"GvR" == Guido van Rossum firstname.lastname@example.org writes:
GvR> I disagree. While non-methods *can* look inside an GvR> implementation, it's still implied that they break GvR> encapsulation if they do. (This may explain why you like to GvR> use private names -- they make the encapsulation explicit. GvR> For me, it exists even when it is implicit.)
True, but it still means that changing the implementation has an unknown effect on existing code, because there /could/ be a lot of breakage. That can be (and has been! :) written off as the fault of the 3rd party author, but still, it isn't enforcible like it is in C++, where, if it ain't a friend, it's not going to break. In C++ you can count the number of functions that will break to determine the degree of encapsulation, but you can't in Python.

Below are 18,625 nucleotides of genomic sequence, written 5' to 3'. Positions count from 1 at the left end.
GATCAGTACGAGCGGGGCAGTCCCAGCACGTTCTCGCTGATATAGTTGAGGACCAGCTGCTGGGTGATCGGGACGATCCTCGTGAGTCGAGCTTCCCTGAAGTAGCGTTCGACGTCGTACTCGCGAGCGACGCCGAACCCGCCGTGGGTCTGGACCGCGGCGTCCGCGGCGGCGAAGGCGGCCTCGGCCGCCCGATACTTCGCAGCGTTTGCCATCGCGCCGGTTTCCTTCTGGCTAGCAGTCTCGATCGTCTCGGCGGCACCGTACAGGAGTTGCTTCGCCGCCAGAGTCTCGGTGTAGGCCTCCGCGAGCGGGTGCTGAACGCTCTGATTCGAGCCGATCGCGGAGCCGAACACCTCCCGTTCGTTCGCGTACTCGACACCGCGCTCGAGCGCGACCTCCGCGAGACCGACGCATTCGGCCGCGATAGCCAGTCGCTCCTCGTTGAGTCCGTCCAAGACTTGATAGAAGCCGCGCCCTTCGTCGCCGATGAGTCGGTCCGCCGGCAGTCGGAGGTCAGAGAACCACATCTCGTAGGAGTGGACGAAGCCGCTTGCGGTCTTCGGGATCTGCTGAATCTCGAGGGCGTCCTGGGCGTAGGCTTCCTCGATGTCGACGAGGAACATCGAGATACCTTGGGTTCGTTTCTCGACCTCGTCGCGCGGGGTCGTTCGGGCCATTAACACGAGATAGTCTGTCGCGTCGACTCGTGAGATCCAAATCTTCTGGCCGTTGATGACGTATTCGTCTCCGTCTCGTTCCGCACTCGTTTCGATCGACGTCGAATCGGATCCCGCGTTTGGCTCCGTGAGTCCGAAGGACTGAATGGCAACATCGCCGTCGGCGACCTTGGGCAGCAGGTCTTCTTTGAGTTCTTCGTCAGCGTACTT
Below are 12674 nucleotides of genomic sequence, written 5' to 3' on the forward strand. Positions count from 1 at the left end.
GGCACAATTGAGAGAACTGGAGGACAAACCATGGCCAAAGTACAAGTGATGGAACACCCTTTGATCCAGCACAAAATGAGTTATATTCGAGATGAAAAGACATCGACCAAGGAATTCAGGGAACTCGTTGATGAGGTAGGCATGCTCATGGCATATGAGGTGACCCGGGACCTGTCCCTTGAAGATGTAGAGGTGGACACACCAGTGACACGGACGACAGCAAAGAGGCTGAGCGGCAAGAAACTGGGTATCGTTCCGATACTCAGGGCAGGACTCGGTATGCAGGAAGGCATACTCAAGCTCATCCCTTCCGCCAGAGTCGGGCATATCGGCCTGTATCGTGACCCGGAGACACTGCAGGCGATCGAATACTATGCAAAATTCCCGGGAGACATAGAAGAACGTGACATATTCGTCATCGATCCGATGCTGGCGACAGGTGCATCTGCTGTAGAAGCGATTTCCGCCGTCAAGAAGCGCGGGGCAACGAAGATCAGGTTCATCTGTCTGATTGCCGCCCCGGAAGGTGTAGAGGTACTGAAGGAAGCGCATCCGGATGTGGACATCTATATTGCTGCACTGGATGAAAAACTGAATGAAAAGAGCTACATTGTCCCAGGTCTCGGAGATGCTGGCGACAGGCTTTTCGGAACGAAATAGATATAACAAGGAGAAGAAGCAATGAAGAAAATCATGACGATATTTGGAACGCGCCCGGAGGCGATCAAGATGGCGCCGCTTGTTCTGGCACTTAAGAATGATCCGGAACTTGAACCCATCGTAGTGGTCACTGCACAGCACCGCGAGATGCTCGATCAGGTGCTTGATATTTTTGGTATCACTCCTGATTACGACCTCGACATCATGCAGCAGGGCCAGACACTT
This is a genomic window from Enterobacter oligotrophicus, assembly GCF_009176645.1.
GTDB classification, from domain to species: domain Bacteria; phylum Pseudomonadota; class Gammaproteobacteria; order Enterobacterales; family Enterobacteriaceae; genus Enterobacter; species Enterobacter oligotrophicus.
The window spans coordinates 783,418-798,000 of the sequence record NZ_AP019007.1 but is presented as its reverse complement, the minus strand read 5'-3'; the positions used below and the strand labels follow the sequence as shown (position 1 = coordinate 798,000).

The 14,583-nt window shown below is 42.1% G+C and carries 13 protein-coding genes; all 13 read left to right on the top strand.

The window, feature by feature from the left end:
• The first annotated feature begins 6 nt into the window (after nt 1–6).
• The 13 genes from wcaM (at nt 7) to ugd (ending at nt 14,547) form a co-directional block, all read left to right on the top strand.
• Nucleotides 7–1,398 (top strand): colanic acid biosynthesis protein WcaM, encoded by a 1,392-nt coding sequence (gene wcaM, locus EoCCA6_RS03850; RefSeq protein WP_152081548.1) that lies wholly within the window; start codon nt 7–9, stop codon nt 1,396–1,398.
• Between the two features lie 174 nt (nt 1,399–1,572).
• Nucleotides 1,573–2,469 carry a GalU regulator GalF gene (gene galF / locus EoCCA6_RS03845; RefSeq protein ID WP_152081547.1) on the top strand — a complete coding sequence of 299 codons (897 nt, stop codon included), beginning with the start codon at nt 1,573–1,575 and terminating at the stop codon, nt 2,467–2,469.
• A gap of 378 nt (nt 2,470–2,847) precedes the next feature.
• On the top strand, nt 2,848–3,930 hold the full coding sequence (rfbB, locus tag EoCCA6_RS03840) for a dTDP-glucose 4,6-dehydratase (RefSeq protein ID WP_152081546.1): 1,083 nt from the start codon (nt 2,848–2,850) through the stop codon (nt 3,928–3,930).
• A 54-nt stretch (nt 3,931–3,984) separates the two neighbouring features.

Witness the recent change to cgi.FieldStorage. We removed the self.lines attribute because it was a memory bloat, and we /thought/ that it wouldn't affect existing code, but there was no way to really know for sure because the intent of the cgi module author wasn't at all clear. Was self.lines intended to be public but just accidentally undocumented? Was it a debugging tool?
As an aside, this argument's not really true with built-in types such as strings because the internal implementation isn't publically available to the Python programmer.